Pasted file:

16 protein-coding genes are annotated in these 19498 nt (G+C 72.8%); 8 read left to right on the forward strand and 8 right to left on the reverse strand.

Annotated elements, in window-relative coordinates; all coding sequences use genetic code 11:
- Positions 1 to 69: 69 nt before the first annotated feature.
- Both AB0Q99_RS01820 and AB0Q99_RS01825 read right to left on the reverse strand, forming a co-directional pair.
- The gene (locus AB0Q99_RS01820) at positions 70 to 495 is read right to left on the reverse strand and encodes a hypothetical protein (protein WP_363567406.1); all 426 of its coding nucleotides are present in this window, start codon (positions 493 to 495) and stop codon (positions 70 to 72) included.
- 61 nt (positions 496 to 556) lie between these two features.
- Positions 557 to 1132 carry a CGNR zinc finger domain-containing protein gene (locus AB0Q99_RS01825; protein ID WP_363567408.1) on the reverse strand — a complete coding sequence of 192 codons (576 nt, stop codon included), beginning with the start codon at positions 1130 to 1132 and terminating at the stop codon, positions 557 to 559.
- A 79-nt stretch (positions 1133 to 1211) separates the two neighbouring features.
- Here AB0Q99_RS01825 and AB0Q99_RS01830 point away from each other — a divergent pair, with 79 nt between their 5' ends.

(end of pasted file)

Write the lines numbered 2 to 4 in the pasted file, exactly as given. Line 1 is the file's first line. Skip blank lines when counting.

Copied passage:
Annotated elements, in window-relative coordinates; all coding sequences use genetic code 11:
- Positions 1 to 69: 69 nt before the first annotated feature.
- Both AB0Q99_RS01820 and AB0Q99_RS01825 read right to left on the reverse strand, forming a co-directional pair.